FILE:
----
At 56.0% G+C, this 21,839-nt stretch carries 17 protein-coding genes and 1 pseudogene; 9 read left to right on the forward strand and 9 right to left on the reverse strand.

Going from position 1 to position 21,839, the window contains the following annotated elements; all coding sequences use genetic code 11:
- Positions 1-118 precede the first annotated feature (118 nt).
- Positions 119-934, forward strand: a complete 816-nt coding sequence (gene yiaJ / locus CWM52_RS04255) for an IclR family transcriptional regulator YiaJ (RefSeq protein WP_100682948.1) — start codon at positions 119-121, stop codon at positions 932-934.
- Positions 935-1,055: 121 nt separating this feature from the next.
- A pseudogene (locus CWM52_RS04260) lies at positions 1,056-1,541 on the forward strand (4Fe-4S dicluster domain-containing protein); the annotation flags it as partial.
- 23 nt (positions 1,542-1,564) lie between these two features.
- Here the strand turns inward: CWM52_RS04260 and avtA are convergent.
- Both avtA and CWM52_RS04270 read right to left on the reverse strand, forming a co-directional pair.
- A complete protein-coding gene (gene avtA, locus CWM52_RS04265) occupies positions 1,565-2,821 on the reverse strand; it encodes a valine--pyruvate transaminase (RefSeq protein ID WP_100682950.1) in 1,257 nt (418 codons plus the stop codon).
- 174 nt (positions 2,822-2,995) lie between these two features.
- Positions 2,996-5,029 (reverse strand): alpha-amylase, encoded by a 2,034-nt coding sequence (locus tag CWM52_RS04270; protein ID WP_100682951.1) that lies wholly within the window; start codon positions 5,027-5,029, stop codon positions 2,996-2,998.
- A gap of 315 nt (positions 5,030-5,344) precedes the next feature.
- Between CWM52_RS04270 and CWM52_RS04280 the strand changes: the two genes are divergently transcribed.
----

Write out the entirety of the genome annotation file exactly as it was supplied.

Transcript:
At 56.0% G+C, this 21,839-nt stretch carries 17 protein-coding genes and 1 pseudogene; 9 read left to right on the forward strand and 9 right to left on the reverse strand.

Going from position 1 to position 21,839, the window contains the following annotated elements; all coding sequences use genetic code 11:
- Positions 1-118 precede the first annotated feature (118 nt).
- Positions 119-934, forward strand: a complete 816-nt coding sequence (gene yiaJ / locus CWM52_RS04255) for an IclR family transcriptional regulator YiaJ (RefSeq protein WP_100682948.1) — start codon at positions 119-121, stop codon at positions 932-934.
- Positions 935-1,055: 121 nt separating this feature from the next.
- A pseudogene (locus CWM52_RS04260) lies at positions 1,056-1,541 on the forward strand (4Fe-4S dicluster domain-containing protein); the annotation flags it as partial.
- 23 nt (positions 1,542-1,564) lie between these two features.
- Here the strand turns inward: CWM52_RS04260 and avtA are convergent.
- Both avtA and CWM52_RS04270 read right to left on the reverse strand, forming a co-directional pair.
- A complete protein-coding gene (gene avtA, locus CWM52_RS04265) occupies positions 1,565-2,821 on the reverse strand; it encodes a valine--pyruvate transaminase (RefSeq protein ID WP_100682950.1) in 1,257 nt (418 codons plus the stop codon).
- 174 nt (positions 2,822-2,995) lie between these two features.
- Positions 2,996-5,029 (reverse strand): alpha-amylase, encoded by a 2,034-nt coding sequence (locus tag CWM52_RS04270; protein ID WP_100682951.1) that lies wholly within the window; start codon positions 5,027-5,029, stop codon positions 2,996-2,998.
- A gap of 315 nt (positions 5,030-5,344) precedes the next feature.
- Between CWM52_RS04270 and CWM52_RS04280 the strand changes: the two genes are divergently transcribed.